I've been reading The End of Faith
by Sam Harris, which is on the face of it an argument that certain types of so-called knowledge, mainly religious faith, are not only misleading but ought not be tolerated because of the danger that those who believe may put everybody in. Harris is more than heavy-handed, and his arguments are steeped with question begging. Further, while he gives serious nods to the history of what I might term 'religious-inspired violonce' in a chapter that discusses the Crusades and the Jewish Holocaust (both of which he counts as religious and political), for a good chunk of the book (though I'm not finished with it yet) he focuses on Islam in particular, quoting the Koran (ad nauseum, actually) and other texts important to that religious tradition and basically saying one simply can't be a Muslim
and not want to kill people who aren't Muslims. He clearly doesn't back up these sorts of claims in any meaningful way--it reminds me of when I was 19 and I would argue with Christians that they just couldn't be christians if they weren't following Deuteronomy and stoning people left and right.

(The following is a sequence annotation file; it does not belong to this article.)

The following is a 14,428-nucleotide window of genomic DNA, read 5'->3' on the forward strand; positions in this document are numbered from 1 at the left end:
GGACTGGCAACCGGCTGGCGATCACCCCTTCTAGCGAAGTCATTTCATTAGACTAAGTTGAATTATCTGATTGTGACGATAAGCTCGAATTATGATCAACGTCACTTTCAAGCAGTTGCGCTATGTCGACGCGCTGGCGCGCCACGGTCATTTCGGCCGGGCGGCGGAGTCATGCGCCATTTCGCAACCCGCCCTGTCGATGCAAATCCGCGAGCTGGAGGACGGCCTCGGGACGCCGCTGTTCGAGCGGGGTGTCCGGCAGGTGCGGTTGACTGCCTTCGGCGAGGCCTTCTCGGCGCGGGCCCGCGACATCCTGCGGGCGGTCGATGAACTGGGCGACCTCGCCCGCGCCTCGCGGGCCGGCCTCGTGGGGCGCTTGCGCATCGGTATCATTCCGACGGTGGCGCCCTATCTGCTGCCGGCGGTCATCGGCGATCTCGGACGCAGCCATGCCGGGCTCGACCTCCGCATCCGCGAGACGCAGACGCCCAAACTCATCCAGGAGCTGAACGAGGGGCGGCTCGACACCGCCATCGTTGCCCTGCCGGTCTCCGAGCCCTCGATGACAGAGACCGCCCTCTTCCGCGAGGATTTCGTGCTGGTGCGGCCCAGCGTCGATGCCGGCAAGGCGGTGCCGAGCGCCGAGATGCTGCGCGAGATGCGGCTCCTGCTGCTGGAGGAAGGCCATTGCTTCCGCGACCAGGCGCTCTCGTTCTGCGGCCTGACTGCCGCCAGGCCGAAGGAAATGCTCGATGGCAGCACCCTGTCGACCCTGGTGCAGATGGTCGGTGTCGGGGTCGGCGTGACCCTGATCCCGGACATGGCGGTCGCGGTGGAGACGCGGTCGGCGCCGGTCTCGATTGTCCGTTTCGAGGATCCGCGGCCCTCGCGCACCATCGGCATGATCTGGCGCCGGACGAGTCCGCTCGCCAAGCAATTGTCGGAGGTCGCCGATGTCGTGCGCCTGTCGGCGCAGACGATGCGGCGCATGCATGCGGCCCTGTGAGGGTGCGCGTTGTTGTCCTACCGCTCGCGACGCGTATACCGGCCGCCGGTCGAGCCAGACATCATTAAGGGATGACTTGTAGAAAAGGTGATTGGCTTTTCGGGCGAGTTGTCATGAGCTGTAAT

Still, one of his main points does have a certain ring of truth to it for me: Are there certain ways of believing or knowing
which we should always condemn? Should appeals to faith--and a subsequent definition of faith as something like 'knowledge that can't be wrong' or 'knowledge that doesn't ever need, even in principle, to be justified--be struck down as just not good ways to believe?
Big can o' worms, I know, but the whole quest for certainty-through-faith does seem to take on some dangerous consequences for all.